For all that formalised religious belief and institutionalised religious belonging has declined over recent decades, the British have not become a nation of atheists or materialists. On the contrary, a spiritual current runs as, if not more, powerfully through the nation than it once did

This is where the first gaping chasm between responses and interpretation arises – despite claiming to challenge this idea of a trend, nowhere do they present any baseline data to compare these figures with earlier surveys to discern a direction of travel. Read More…

Christianity doesn’t even meet its own moral standards

Cross SunlightFollowing on from my recent post about how Christianity falls into moral relativism, I was confronted with another well-worn apologist gambit that I was intending to address anyway – the claim that atheists don’t have any objective basis for morality, and therefore have no right to criticise Christianity. This is a bit different, as it rests on a claim about the subjectivity of atheism, not the objectivity of Christianity, so I thought it would be worth dealing with it separately.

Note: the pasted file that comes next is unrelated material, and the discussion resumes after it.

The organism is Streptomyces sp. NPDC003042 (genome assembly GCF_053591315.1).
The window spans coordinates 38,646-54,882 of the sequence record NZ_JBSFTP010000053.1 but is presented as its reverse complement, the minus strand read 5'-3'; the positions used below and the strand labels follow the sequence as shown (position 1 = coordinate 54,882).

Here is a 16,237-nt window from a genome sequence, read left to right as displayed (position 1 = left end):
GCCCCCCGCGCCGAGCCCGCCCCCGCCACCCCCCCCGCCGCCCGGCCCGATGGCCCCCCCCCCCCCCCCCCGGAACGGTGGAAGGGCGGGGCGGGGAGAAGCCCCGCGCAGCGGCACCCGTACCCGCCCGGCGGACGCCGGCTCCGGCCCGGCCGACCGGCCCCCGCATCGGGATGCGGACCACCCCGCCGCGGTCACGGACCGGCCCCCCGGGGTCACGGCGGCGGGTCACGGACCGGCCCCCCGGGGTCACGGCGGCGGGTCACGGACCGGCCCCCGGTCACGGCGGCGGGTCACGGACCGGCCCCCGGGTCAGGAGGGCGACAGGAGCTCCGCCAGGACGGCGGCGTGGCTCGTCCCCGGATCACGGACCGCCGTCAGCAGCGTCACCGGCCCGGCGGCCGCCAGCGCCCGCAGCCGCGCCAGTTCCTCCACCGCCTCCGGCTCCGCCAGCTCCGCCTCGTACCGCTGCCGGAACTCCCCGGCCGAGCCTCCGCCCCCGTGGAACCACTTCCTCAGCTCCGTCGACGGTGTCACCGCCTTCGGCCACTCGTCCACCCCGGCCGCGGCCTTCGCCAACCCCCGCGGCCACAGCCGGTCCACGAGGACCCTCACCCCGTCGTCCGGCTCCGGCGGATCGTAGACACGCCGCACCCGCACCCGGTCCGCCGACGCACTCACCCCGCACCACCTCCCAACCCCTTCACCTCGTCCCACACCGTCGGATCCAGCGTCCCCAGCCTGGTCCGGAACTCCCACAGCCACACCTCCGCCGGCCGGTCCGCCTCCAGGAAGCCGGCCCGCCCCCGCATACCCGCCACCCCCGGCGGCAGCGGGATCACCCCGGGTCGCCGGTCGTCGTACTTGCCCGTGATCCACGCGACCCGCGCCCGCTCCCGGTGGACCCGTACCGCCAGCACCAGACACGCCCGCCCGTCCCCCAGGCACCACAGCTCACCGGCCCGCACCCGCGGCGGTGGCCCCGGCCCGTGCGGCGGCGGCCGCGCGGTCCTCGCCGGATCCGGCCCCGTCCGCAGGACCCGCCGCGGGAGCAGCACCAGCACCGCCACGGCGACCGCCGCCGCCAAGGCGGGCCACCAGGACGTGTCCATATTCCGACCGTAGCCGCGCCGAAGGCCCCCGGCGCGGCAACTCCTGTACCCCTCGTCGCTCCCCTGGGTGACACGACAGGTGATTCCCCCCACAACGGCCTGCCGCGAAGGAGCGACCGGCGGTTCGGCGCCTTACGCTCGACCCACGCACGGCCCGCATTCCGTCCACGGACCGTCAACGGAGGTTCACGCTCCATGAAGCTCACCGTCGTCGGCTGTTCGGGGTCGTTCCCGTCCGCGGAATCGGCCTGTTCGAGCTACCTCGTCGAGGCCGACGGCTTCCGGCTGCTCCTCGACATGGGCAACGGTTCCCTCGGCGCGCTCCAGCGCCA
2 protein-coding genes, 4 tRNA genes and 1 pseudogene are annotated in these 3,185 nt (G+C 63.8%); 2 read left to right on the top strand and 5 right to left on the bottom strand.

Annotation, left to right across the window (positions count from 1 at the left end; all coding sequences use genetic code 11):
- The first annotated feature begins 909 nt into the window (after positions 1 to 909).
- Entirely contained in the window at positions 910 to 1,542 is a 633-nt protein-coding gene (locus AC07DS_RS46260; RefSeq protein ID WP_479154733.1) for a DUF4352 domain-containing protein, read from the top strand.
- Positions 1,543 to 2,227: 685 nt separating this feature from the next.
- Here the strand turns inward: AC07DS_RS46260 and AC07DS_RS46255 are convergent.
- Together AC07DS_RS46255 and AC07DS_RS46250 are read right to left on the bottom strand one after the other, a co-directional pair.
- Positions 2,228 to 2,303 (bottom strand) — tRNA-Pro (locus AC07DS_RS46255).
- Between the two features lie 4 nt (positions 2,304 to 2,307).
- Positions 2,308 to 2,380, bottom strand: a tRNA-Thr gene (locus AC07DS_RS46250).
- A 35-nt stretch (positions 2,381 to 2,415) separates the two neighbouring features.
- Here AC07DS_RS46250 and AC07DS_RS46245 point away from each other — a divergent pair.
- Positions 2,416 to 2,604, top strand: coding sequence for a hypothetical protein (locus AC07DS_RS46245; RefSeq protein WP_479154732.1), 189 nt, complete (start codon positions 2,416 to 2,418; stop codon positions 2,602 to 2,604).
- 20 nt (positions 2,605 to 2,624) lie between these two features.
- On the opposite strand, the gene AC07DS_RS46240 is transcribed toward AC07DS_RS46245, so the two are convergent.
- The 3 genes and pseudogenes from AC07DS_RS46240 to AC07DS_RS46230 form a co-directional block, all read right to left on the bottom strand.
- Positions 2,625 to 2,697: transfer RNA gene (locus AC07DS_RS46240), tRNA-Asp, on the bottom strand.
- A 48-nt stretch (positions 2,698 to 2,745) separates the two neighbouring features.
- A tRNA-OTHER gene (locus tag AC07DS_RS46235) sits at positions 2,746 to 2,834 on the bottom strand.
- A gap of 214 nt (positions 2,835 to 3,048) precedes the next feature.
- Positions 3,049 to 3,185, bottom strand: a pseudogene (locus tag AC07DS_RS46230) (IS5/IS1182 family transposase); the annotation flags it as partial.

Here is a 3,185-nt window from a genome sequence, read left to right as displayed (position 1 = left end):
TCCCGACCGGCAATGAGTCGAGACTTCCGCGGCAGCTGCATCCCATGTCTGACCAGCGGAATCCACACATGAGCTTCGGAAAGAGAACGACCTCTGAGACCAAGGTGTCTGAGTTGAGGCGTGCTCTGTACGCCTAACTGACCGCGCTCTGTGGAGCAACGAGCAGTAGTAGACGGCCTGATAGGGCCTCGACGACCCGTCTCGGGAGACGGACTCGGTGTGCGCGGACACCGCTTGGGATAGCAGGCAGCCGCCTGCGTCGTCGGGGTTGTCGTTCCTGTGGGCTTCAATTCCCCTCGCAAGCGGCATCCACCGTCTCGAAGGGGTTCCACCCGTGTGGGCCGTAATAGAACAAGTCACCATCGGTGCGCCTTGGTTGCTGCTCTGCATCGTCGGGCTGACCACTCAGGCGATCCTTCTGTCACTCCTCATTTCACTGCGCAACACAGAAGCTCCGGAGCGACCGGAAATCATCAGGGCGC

In fact, for the sake of argument, I’m going to accept that atheism has no objective basis for morality, but Christianity does. I think I’ve pretty effectively demonstrated that this isn’t true, but you either agree or not, and there’s no point in rehashing those points. Even accepting these points, an atheist has a powerful response, by appealing not to his own morality, but Christianity’s. Read More…

Preparing to come out

It all started with the best of intentions.

First, there were a lot of issues that were flying around my head. My previous beliefs were becoming ever less secure, but I’d been through this before. Most people find their beliefs wax and wane, so this wasn’t anything I was going to bring up out of nowhere to people who I wouldn’t normally be discussing my theological positions with. It was just business as usual.